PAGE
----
Last night when we ran the generator in Pender Harbour, we noticed that the battery monitor indicated we had lost more charge during the afternoon than normal. Also the charging usually starts out in a bulk mode when the batteries are discharged, and this didn’t happen when our charging started. So, now what? Is our battery monitor failing? Or is there a problem with our batteries?
We know that two of our six 6-volt deep-cycle marine batteries have been starting to fail—not charging properly and not holding a charge. Replacing the batteries is on our list, but we didn’t do it before we left.
We wanted to leave Pender Harbour early to take advantage of lighter wind in the morning, and hopefully get far enough north in Malaspina Strait before the wind built, so we decided to go on and wait to test the electrical situation after we got settled later today.
The weather forecast was the same as yesterday…southeast wind 10-15. But we were heading north and would be going with any swell and waves in a southeasterly. Should be better. It was cloudy and a very gray day. We got underway at 0600, and it was calm in Pender Harbour. The predicted southeast wind materialized soon after we entered Malaspina Strait, but it was comfortable and easy on the crew.
We had an uneventful cruise to Desolation Sound, which was nice. It stayed gray all day, but wasn’t cold. The wind was as predicted—10-15 knots from the southeast, but having the wind behind us made all the difference. We arrived in Squirrel Cove, our choice of anchorage for the night, about noon and got settled among a few boats already in the anchorage.
I used our aging bananas to bake banana bread while Jim tackled his investigation of the electrical system. Turns out that the two aging batteries are in fact dead, and possibly are affecting the battery monitor. We think the other four batteries are okay, but they aren’t charging properly. Ahh, boats…there is always something! We think we can make our system last until we get back to Anacortes where it will be more convenient to replace the batteries, but we may choose to hang out more in marinas than on the anchor! And, of course, we will conserve our electrical usage.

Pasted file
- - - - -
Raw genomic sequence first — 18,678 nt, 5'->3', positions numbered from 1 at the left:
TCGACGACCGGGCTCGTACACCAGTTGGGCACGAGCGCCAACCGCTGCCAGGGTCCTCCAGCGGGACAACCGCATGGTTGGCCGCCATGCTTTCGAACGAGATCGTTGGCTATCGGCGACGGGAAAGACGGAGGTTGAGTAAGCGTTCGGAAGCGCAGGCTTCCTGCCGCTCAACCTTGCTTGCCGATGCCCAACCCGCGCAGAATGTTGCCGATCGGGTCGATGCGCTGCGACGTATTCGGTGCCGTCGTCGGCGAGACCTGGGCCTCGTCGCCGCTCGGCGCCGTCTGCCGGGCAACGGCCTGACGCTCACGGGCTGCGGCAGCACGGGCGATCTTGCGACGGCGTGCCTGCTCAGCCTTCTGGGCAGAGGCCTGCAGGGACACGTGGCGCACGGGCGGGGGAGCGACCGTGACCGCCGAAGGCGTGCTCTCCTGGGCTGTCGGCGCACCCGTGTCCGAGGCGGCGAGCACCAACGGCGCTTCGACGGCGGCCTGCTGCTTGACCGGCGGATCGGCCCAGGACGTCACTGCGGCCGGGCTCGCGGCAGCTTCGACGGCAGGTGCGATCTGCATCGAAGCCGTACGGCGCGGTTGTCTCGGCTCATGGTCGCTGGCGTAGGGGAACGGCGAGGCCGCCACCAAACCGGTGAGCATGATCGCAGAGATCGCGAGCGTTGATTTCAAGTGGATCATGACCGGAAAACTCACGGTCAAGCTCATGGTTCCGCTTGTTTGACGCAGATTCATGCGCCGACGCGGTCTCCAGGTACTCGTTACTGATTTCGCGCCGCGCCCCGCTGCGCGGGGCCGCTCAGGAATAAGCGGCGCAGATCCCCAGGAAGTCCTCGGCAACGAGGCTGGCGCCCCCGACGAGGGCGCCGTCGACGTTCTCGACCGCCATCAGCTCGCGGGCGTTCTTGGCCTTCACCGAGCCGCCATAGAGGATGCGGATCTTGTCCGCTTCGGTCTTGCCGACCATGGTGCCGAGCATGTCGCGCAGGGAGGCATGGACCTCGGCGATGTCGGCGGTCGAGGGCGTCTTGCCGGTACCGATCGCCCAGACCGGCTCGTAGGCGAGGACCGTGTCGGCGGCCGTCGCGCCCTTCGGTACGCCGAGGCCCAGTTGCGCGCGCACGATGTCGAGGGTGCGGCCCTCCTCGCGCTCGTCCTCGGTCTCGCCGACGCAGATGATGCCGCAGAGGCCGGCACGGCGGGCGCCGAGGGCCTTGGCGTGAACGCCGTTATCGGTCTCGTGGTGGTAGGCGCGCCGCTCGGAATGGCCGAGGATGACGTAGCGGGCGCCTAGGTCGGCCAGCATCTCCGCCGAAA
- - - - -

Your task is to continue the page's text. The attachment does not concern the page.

We launched the kayak and I had a chance to have a nice paddle all around the Squirrel Cove anchorage. It was nice and calm and felt great to get out in the kayak. I paddled by the former “bread house,” which is now just a pile of boards falling apart on the beach. For many years, an accomplished baker offered fresh-baked bread, cinnamon rolls, and other goodies to visiting boaters in the summer cruising season. He’s been gone for quite a while, but I found it especially sad to see the remains of his cabin just deteriorating on the beach.
We’ve enjoyed anchoring at Squirrel Cove for years. It’s easy to access and is on a direct path through Desolation Sound. It’s big enough to accommodate many boats, so we can usually find a place to anchor there regardless of what time we arrive. We are now reading about plans to put a marina in the anchorage area that will alter the navigation and access to the cove! This would also significantly reduce the available space for anchoring. We understand that in 2011, the Klahoose Resort Limited Partnership has applied for a large water lease in the anchorage area to build a marina and resort. They are holding meetings this summer to discuss this proposal. There is a movement underway to save the anchorage, although it’s hard to say if that will help. More information is available at this website. It would be sad to see Squirrel Cove commercialized.
The wind died down in the evening, and we had a very peaceful night…even though the clouds hung in there and the forecast calls for continued unsettled weather.
Note: We’re cruising in areas where our anchorages don’t always provide access to the Internet. We’ve had good WiFi access at our current location and have been able to get caught up with some of our posts, but we’re still running a little behind. We’ll continue to publish posts when we have a good WiFi signal. We’ll get up to date eventually!
Jim & Alice
Good to hear things are not all bad. FYI, still raining in Bend. .23 inch in last two days, not much by west side or coastal standards but wet by Central Oregon standards. Bobbe and I are starting to get out and went tent camping in the Ochoco NF. It was great until the rain started Saturday night. Now I am drying out the tent and gear.
Still raining here too. Hopefully summer will get here one of these days. I think there’s hope…it’s almost the Fourth of July!
Sure a wonderful place, and love the little yellow kayak. It least when you have equipment failures, you are already on “land”. Hope it all gets resolved. Keep us all up to date.
Right! At least we won’t fall from the sky! Thanks for your comments…good to hear from you. More posts coming when we get a WiFi connection. Alice